Google and Facebook should pay to use ABC and SBS content, ACCC told
Google and Facebook should pay to use ABC and SBS content as well as news produced by commercial media, public interest journalism advocates have told the competition watchdog, reports Guardian Australia‘s Amanda Meade.
The funds collected from the digital platforms should be used to set up an independent public interest journalism fund rather than be funnelled back into the public broadcasters, the Public Interest Journalism Initiative said in a final submission.
The media industry has been hit hard by Covid-19: 29 newspapers and TV stations have closed down and a further 97 newspapers have ceased to produce print editions, PIJI said.
In a joint submission the Public Interest Journalism Initiative and the Judith Neilson Institute for Journalism and Ideas called on the ACCC to amend the code to include the ABC and SBS, but use the revenue to fund public interest journalism.
Australian TV presenter Cheng Lei arrested in China
Australian television presenter Cheng Lei has been detained in Beijing, reports News Corp’s Max Maddison.
Cheng, the anchor of the Chinese government’s English Television Network, was arrested on August 14, Foreign Minister Marise Payne said on Monday night.
“The Australian government has been informed that an Australian citizen, Ms Cheng Lei, has been detained in China,” Senator Payne said.
“Formal notification was received on 14 August 2020, from Chinese authorities of her detention. Australian officials had an initial consular visit with Ms Cheng at a detention facility via video link on 27 August and will continue to provide assistance and support to her and her family.”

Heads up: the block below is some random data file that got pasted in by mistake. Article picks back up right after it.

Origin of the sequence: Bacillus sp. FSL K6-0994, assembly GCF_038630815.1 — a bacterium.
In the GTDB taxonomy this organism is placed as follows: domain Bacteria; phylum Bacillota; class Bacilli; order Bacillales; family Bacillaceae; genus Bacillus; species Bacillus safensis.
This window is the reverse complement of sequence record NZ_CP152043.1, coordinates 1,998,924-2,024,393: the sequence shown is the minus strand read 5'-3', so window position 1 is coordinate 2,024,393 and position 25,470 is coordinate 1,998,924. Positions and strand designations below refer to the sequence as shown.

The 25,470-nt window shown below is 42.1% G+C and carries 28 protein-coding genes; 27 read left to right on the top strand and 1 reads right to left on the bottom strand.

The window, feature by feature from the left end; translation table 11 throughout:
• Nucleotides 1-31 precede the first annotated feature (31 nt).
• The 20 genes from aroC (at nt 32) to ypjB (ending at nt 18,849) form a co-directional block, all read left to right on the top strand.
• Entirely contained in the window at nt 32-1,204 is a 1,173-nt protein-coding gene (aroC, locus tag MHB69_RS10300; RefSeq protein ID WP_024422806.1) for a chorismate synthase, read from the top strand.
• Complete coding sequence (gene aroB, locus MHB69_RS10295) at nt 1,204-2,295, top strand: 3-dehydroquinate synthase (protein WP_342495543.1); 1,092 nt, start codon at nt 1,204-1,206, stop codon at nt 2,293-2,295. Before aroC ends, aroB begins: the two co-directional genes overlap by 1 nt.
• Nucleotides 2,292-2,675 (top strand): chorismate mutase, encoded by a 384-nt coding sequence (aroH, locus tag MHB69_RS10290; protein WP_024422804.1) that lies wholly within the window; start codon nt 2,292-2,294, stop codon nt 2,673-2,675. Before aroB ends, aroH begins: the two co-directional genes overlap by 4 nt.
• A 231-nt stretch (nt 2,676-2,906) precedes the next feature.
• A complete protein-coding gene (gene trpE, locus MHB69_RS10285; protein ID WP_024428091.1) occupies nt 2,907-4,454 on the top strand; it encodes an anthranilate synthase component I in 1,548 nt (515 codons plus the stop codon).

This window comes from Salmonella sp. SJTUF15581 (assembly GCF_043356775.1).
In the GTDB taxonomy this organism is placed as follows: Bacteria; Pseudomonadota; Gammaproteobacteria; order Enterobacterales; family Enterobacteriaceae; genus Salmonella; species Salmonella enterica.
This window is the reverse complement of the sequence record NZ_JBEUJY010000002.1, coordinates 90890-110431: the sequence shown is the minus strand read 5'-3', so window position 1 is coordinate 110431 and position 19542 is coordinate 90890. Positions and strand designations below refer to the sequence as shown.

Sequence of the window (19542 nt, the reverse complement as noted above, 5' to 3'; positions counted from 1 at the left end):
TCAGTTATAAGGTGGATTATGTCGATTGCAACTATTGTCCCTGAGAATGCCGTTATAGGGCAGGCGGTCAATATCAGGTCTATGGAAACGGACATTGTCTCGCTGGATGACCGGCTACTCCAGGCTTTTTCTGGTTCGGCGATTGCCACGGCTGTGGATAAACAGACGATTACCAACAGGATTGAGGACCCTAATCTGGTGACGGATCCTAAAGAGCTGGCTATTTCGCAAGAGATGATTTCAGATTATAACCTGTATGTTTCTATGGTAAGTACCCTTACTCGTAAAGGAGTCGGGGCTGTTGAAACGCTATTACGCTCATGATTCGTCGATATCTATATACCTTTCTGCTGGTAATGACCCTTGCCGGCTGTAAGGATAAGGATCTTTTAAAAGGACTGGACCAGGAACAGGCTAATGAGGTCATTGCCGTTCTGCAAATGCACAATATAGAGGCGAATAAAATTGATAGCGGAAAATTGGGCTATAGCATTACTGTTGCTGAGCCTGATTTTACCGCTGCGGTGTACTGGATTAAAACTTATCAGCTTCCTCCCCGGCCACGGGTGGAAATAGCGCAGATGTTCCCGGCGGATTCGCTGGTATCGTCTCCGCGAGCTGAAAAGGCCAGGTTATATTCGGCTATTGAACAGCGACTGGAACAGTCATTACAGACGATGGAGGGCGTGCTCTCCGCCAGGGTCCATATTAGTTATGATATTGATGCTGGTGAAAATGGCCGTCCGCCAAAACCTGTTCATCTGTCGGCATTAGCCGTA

Describing herself on Twitter as a “Passionate orator of the #China story”, Cheng last tweeted on August 12.
While Cheng hasn’t been charged, she has been placed in “residential surveillance at a designated location”, a form of detention where people can be imprisoned and questioned for six months without contact with their lawyers or the outside world.
Australia’s top cop says raiding journalist’s home was no ‘mistake’, rejects search warrant changes
Australia’s top cop rejected suggestions it was a “mistake” to raid the home of an Australian journalist even though the warrant behind it was later ruled “invalid” and no criminal charges were laid against her, he told a Senate inquiry into press freedom on Monday, reports News Corp’s Jennifer Dudley-Nicholson.
Australian Federal Police Commissioner Reece Kershaw made the comments in relation to a raid on the home of News Corp journalist Annika Smethurst in June last year over a story about proposed spy laws to be used against Australian citizens.
And both Mr Kershaw and Home Affairs Secretary Michael Pezzullo dismissed calls from a group of media organisations to allow contested search warrants for journalists, arguing the move would be “detrimental to the workings” of the police.
‘MTV Video Music Awards’ Review: Lady Gaga Almost Saves a Show Unsure of How to Go On in a Pandemic
Before proceeding any further, let’s acknowledge the clear superstars of the 2020 MTV Video Music Awards: Lady Gaga’s mask designers reports Variety‘s Chris Willman.